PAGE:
Downes, W. (2011). Language and religion: A journey into the human mind. Cambridge, UK: Cambridge University Press.
Ebtekar, P. (2012). Whose voice is telling the story? An Iranian immigrant woman’s language learning experiences. TESOL in Context, Special Edition S3: November 2012. Retrieved from http://www.tesol. org.au/files/files/269_parisa_ebtekar.pdf
Edwards, J. (2009). Language and identity: An introduction. Cambridge, UK: Cambridge University
Ellis, R. (2012). The study of second language acquisition. Oxford, UK: Oxford University Press.
Hahn, A. (2001). The “foreign” in foreign language education. In B. Johnston & S. Irujo (Eds.), Research and practice in language teacher education: Voices from the field (pp. 257–267). Minneapolis, MN: Center for Advanced Research on Language Acquisition.
Holliday, A. (2009). English as a lingua franca, ‘non-native speakers’ and cosmopolitan realities. In
F. Sharifian (Ed.), English as an international language (pp. 21–33). Bristol, UK: Multilingual Matters.
Huang, W. (2011). The EFL learner identity development: A perspective of metaphor. International
Journal of Innovative Interdisciplinary Research, 1, 1–13.
Jenkins, J. (2006). Current perspectives on teaching World Englishes and English as a lingua franca.
TESOL Quarterly, 40(1), 157–181.
Johnson, K., & Johnson, H. (Eds.). (1999). Encyclopaedic dictionary of applied linguistics. Oxford, UK: Blackwell Publishing.
Johnstone, B. (2008). Discourse analysis (2nd ed.). Maiden, MA: Blackwell Publishing.
Joseph, J. E. (2009). Identity and language. In J. L. Mey (Ed.), Concise encyclopaedia of pragmatics (pp. 345–351). Oxford, UK: Elsevier Ltd.
Kabuto, B. (2011). Becoming biliterate: Identity, ideology, and learning to read and write in two languages. New York, NY: Routledge.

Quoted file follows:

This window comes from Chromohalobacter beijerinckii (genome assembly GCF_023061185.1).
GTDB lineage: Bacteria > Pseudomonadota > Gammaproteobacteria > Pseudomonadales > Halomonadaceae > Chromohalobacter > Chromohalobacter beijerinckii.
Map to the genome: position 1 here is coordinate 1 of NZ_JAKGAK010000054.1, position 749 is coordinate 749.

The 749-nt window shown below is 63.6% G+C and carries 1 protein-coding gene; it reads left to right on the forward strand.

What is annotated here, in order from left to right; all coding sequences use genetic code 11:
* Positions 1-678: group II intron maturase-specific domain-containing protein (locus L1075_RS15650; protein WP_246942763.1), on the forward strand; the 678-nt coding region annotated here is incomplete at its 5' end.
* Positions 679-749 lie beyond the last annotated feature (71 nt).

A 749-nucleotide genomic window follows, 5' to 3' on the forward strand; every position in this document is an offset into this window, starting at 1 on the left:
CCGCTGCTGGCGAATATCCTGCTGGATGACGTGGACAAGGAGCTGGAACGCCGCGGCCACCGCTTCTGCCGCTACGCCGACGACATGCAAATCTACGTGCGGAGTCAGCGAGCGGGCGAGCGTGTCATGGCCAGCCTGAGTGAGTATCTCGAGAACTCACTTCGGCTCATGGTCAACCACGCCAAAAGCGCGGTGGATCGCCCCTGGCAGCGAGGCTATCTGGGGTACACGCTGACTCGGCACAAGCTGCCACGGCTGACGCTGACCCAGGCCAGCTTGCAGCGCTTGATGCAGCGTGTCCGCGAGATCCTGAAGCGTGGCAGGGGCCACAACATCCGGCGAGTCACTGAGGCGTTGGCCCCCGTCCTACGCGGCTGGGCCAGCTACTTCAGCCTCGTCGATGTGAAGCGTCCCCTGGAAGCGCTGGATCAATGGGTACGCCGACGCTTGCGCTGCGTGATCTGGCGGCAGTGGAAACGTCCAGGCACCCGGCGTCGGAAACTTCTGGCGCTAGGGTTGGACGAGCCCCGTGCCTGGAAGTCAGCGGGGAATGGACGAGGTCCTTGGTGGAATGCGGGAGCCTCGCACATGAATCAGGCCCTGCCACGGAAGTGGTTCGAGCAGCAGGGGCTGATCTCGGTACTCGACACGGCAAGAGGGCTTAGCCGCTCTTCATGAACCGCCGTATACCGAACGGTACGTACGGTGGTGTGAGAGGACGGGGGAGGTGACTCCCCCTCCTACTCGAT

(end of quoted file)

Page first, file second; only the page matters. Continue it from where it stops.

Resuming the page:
Kachru, B. B. (1985a). Standards, codification and sociolinguistic realism: The English language in the outer circle. In R. Quirk & H. G. Widdowson (Eds.), English in the world: Teaching and learning the language and literatures (pp. 11–30). Cambridge, UK: Cambridge University Press.
Kachru, B. B. (1992a). The second diaspora of English. In T. W. Machan & C. T. Scott (Eds.), English in its social contexts: Essays in historical sociolinguistics (pp. 230–252). New York, NY: Oxford University Press.
Kim, H. (2011). Native speakerism affecting nonnative English teachers’ identity formation: A critical perspective. English Teaching, 66(4), 53–71.
Kinginger, C. (2004). Alice doesn’t live here anymore: Foreign language learning and identity
reconstruction. In A. Pavlenko & A. Blackledge (Eds.), Negotiation of identities in multilingual contexts (pp. 219–242). Clevedon, UK: Multilingual Matters.
Kumaravadivelu, B. (2006). Understanding language teaching: From method to postmethod. New Jersey, NJ: Lawrence Erlbaum Associates.
Larsen-Freeman, D., & Cameron, L. (2007). Complex systems and applied linguistics. Oxford, UK:
Oxford University Press.